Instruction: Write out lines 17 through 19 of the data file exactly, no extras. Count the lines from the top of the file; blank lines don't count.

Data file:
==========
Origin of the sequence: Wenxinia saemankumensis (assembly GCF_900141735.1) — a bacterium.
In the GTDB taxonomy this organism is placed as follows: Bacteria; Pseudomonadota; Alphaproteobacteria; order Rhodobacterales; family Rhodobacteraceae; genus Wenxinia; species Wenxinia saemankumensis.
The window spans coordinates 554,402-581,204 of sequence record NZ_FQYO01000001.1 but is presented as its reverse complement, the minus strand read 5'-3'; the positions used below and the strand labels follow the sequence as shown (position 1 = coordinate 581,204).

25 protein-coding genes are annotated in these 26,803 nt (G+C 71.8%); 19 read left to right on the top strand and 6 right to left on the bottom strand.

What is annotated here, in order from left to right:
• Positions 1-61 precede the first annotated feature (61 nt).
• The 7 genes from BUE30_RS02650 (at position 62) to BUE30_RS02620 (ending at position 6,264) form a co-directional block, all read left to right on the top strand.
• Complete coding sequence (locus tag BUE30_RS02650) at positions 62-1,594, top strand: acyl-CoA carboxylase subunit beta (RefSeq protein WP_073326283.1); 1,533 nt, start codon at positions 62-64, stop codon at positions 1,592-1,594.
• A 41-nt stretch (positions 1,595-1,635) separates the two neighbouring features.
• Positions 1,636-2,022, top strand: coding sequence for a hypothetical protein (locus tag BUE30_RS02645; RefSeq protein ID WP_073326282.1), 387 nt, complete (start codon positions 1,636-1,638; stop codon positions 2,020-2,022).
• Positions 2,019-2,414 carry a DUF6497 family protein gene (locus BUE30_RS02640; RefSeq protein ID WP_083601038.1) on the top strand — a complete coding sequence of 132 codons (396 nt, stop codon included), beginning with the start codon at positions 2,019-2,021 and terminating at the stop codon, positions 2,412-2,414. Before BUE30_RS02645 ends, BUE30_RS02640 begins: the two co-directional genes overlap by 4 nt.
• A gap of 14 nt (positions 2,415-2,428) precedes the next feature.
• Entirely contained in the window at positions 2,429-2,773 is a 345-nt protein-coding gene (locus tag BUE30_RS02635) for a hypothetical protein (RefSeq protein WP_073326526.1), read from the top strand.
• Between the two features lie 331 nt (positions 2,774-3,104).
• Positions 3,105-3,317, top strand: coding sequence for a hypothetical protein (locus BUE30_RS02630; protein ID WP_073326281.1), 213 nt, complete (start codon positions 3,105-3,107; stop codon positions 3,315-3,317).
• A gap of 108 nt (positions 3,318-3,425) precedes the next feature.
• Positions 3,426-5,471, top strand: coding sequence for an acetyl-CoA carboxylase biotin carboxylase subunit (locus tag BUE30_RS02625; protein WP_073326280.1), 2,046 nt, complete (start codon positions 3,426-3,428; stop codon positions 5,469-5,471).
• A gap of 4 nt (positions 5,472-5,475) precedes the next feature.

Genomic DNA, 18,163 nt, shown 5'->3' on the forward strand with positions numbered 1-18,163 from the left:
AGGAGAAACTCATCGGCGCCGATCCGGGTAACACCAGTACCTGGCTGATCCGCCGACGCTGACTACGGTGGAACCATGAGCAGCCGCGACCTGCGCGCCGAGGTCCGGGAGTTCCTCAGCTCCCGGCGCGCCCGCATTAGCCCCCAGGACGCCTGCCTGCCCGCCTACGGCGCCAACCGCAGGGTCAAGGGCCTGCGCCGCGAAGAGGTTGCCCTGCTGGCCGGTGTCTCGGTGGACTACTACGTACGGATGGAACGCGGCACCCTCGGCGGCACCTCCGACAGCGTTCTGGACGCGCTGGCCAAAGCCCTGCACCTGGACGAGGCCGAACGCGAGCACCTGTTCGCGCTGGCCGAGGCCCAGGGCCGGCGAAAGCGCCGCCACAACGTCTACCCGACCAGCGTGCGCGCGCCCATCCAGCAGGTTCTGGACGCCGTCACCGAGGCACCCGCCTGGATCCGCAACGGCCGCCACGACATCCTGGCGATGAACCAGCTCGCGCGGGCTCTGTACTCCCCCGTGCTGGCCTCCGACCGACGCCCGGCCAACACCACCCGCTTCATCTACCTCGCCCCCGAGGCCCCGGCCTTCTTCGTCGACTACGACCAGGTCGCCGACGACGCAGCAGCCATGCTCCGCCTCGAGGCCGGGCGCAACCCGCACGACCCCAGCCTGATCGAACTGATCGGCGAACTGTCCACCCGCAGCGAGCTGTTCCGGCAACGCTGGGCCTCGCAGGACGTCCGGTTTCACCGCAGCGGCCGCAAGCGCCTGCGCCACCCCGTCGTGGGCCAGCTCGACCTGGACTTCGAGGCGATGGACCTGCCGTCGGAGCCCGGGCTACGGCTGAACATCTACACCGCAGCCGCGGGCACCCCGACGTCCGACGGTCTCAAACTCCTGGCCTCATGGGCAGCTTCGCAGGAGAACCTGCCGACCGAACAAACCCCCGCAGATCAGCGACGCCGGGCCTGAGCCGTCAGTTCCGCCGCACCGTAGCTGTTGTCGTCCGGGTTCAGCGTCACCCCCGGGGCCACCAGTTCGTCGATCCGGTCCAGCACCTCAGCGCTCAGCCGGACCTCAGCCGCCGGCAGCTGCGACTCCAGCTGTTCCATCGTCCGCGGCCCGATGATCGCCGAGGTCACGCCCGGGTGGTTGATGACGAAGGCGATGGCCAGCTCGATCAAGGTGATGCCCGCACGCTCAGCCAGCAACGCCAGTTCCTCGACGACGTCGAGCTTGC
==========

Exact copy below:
• Positions 3,426-5,471, top strand: coding sequence for an acetyl-CoA carboxylase biotin carboxylase subunit (locus tag BUE30_RS02625; protein WP_073326280.1), 2,046 nt, complete (start codon positions 3,426-3,428; stop codon positions 5,469-5,471).
• A gap of 4 nt (positions 5,472-5,475) precedes the next feature.

Genomic DNA, 18,163 nt, shown 5'->3' on the forward strand with positions numbered 1-18,163 from the left: